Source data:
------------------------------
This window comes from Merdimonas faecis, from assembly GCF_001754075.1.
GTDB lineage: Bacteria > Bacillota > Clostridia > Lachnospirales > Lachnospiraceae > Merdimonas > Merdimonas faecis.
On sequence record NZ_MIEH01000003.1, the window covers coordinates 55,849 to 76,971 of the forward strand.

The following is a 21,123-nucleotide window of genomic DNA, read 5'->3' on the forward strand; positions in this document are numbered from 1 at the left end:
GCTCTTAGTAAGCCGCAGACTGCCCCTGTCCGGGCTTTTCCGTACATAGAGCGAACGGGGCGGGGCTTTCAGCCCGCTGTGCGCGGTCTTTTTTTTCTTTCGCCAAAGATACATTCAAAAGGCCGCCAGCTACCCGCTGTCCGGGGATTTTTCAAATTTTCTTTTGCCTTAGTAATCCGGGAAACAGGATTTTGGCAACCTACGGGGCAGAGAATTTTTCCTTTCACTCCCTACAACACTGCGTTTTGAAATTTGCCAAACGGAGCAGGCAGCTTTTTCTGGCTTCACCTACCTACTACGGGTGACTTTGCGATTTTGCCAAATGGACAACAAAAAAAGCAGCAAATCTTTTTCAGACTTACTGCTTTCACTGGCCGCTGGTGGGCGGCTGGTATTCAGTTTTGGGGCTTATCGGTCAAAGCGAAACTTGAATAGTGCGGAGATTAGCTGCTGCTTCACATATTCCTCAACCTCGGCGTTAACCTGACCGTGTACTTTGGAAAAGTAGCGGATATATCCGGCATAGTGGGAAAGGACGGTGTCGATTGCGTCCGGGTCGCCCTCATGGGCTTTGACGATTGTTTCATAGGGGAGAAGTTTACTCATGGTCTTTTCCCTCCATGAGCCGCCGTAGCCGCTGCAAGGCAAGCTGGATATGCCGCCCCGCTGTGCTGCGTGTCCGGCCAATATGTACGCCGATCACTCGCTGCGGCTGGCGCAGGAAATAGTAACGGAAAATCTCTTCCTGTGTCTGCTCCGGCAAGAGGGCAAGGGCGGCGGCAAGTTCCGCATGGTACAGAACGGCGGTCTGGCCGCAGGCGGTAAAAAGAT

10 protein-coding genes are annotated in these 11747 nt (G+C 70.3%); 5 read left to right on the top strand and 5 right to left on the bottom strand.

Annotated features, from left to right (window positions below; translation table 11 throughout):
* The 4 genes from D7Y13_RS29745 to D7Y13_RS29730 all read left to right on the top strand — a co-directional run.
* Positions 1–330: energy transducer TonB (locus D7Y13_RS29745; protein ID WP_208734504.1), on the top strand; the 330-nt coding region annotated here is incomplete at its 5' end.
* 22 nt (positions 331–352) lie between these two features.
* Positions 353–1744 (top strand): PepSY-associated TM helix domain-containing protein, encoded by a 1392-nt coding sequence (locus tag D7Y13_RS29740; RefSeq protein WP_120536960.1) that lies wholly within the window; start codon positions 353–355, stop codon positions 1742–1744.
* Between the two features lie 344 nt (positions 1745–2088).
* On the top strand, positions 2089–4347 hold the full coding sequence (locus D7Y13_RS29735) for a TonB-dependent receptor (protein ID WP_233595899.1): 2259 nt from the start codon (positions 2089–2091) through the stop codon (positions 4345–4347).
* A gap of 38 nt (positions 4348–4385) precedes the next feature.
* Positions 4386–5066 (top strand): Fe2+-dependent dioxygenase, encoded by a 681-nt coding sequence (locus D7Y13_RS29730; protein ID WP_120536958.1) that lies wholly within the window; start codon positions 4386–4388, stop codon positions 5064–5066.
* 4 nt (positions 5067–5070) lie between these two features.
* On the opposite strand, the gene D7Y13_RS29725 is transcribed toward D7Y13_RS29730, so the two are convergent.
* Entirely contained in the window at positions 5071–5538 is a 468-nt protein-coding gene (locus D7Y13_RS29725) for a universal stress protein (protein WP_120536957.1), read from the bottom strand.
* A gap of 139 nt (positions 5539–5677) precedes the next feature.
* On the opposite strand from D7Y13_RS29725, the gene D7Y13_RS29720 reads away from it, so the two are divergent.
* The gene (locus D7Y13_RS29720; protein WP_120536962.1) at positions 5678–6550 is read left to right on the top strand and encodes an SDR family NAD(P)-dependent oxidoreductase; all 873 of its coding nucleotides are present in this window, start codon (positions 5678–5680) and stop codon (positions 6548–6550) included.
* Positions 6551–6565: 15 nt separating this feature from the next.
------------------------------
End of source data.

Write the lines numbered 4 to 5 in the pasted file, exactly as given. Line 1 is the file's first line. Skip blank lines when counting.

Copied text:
The following is a 21,123-nucleotide window of genomic DNA, read 5'->3' on the forward strand; positions in this document are numbered from 1 at the left end:
GCTCTTAGTAAGCCGCAGACTGCCCCTGTCCGGGCTTTTCCGTACATAGAGCGAACGGGGCGGGGCTTTCAGCCCGCTGTGCGCGGTCTTTTTTTTCTTTCGCCAAAGATACATTCAAAAGGCCGCCAGCTACCCGCTGTCCGGGGATTTTTCAAATTTTCTTTTGCCTTAGTAATCCGGGAAACAGGATTTTGGCAACCTACGGGGCAGAGAATTTTTCCTTTCACTCCCTACAACACTGCGTTTTGAAATTTGCCAAACGGAGCAGGCAGCTTTTTCTGGCTTCACCTACCTACTACGGGTGACTTTGCGATTTTGCCAAATGGACAACAAAAAAAGCAGCAAATCTTTTTCAGACTTACTGCTTTCACTGGCCGCTGGTGGGCGGCTGGTATTCAGTTTTGGGGCTTATCGGTCAAAGCGAAACTTGAATAGTGCGGAGATTAGCTGCTGCTTCACATATTCCTCAACCTCGGCGTTAACCTGACCGTGTACTTTGGAAAAGTAGCGGATATATCCGGCATAGTGGGAAAGGACGGTGTCGATTGCGTCCGGGTCGCCCTCATGGGCTTTGACGATTGTTTCATAGGGGAGAAGTTTACTCATGGTCTTTTCCCTCCATGAGCCGCCGTAGCCGCTGCAAGGCAAGCTGGATATGCCGCCCCGCTGTGCTGCGTGTCCGGCCAATATGTACGCCGATCACTCGCTGCGGCTGGCGCAGGAAATAGTAACGGAAAATCTCTTCCTGTGTCTGCTCCGGCAAGAGGGCAAGGGCGGCGGCAAGTTCCGCATGGTACAGAACGGCGGTCTGGCCGCAGGCGGTAAAAAGAT